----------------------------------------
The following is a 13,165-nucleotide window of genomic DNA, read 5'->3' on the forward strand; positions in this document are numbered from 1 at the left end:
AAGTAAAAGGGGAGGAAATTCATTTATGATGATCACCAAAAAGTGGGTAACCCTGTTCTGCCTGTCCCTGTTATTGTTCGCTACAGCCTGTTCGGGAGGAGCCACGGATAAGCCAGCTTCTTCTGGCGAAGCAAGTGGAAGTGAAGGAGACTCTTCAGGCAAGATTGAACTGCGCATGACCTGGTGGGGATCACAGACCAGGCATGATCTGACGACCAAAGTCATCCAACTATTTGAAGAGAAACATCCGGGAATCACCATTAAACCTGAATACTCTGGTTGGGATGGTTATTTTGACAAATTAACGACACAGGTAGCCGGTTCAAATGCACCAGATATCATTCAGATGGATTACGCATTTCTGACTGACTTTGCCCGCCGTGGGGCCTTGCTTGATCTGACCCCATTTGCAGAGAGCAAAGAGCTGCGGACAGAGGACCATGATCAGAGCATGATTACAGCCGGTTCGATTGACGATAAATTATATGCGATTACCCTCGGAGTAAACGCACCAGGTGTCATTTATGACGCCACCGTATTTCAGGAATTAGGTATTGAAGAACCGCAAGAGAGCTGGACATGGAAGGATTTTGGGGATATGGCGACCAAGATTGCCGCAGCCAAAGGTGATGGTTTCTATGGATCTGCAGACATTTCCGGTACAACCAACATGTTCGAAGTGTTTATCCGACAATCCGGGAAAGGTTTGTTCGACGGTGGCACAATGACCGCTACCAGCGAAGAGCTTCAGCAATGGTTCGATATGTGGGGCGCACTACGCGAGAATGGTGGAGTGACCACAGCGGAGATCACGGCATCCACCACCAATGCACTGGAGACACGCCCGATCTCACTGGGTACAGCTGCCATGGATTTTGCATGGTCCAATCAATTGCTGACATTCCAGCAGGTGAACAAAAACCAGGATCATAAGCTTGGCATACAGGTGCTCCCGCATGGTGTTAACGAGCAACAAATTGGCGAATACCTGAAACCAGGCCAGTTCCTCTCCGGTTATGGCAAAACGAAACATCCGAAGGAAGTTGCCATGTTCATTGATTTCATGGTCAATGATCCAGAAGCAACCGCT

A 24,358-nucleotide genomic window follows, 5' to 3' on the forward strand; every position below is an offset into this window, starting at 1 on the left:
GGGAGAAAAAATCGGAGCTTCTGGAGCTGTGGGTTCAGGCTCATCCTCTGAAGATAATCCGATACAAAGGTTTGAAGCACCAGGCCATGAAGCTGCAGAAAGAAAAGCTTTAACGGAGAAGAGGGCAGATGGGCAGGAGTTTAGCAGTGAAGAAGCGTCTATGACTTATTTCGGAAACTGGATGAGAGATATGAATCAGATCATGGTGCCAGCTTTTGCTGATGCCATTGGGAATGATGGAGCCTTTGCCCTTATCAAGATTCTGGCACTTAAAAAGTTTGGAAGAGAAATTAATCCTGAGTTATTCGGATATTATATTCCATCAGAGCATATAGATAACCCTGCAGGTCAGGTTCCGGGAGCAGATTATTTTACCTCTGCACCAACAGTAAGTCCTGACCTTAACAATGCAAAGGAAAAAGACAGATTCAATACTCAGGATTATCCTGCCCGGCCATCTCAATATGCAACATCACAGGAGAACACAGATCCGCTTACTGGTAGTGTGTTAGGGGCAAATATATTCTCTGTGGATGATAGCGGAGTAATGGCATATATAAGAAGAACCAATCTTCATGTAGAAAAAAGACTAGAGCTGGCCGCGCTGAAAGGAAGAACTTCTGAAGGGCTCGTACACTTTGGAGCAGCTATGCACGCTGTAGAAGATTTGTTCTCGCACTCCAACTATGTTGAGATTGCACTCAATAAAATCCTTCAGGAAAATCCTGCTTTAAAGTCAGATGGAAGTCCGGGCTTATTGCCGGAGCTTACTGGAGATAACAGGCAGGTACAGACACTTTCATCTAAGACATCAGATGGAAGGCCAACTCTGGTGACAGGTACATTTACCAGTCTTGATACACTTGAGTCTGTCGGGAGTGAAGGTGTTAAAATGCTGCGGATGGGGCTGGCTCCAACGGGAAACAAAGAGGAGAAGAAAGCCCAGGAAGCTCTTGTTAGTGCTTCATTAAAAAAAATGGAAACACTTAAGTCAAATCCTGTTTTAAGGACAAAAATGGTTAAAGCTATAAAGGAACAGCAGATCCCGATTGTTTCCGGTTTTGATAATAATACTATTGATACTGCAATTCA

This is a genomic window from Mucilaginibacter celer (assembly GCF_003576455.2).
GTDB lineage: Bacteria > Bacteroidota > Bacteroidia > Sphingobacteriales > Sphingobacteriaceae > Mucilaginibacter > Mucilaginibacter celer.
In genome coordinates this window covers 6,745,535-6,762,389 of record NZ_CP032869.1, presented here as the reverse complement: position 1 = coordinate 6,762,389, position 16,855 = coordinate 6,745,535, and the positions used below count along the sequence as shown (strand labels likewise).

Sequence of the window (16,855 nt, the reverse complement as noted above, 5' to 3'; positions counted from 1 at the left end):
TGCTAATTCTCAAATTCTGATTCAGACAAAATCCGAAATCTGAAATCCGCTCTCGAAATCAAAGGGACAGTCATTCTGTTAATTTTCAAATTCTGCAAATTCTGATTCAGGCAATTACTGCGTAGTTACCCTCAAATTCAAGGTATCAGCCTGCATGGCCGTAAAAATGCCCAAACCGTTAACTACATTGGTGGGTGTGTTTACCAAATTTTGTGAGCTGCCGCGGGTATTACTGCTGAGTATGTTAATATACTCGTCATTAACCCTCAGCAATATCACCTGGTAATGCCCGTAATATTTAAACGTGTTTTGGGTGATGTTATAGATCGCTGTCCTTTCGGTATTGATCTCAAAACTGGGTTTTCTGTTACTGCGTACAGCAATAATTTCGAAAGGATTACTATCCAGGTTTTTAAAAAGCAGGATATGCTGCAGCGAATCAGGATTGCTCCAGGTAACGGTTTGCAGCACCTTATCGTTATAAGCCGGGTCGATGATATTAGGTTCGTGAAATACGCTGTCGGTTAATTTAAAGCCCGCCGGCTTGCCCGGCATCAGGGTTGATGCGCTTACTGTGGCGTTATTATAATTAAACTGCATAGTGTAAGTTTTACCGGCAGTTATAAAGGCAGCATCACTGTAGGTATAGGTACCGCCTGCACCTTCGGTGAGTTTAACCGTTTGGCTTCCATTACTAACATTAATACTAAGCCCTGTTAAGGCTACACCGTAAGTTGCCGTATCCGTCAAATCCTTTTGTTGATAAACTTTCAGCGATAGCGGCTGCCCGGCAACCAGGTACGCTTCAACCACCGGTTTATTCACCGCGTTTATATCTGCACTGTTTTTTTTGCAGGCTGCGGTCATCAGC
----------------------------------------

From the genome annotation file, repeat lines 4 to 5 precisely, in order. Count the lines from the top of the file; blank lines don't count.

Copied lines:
GGGAGAAAAAATCGGAGCTTCTGGAGCTGTGGGTTCAGGCTCATCCTCTGAAGATAATCCGATACAAAGGTTTGAAGCACCAGGCCATGAAGCTGCAGAAAGAAAAGCTTTAACGGAGAAGAGGGCAGATGGGCAGGAGTTTAGCAGTGAAGAAGCGTCTATGACTTATTTCGGAAACTGGATGAGAGATATGAATCAGATCATGGTGCCAGCTTTTGCTGATGCCATTGGGAATGATGGAGCCTTTGCCCTTATCAAGATTCTGGCACTTAAAAAGTTTGGAAGAGAAATTAATCCTGAGTTATTCGGATATTATATTCCATCAGAGCATATAGATAACCCTGCAGGTCAGGTTCCGGGAGCAGATTATTTTACCTCTGCACCAACAGTAAGTCCTGACCTTAACAATGCAAAGGAAAAAGACAGATTCAATACTCAGGATTATCCTGCCCGGCCATCTCAATATGCAACATCACAGGAGAACACAGATCCGCTTACTGGTAGTGTGTTAGGGGCAAATATATTCTCTGTGGATGATAGCGGAGTAATGGCATATATAAGAAGAACCAATCTTCATGTAGAAAAAAGACTAGAGCTGGCCGCGCTGAAAGGAAGAACTTCTGAAGGGCTCGTACACTTTGGAGCAGCTATGCACGCTGTAGAAGATTTGTTCTCGCACTCCAACTATGTTGAGATTGCACTCAATAAAATCCTTCAGGAAAATCCTGCTTTAAAGTCAGATGGAAGTCCGGGCTTATTGCCGGAGCTTACTGGAGATAACAGGCAGGTACAGACACTTTCATCTAAGACATCAGATGGAAGGCCAACTCTGGTGACAGGTACATTTACCAGTCTTGATACACTTGAGTCTGTCGGGAGTGAAGGTGTTAAAATGCTGCGGATGGGGCTGGCTCCAACGGGAAACAAAGAGGAGAAGAAAGCCCAGGAAGCTCTTGTTAGTGCTTCATTAAAAAAAATGGAAACACTTAAGTCAAATCCTGTTTTAAGGACAAAAATGGTTAAAGCTATAAAGGAACAGCAGATCCCGATTGTTTCCGGTTTTGATAATAATACTATTGATACTGCAATTCA

This is a genomic window from Mucilaginibacter celer (assembly GCF_003576455.2).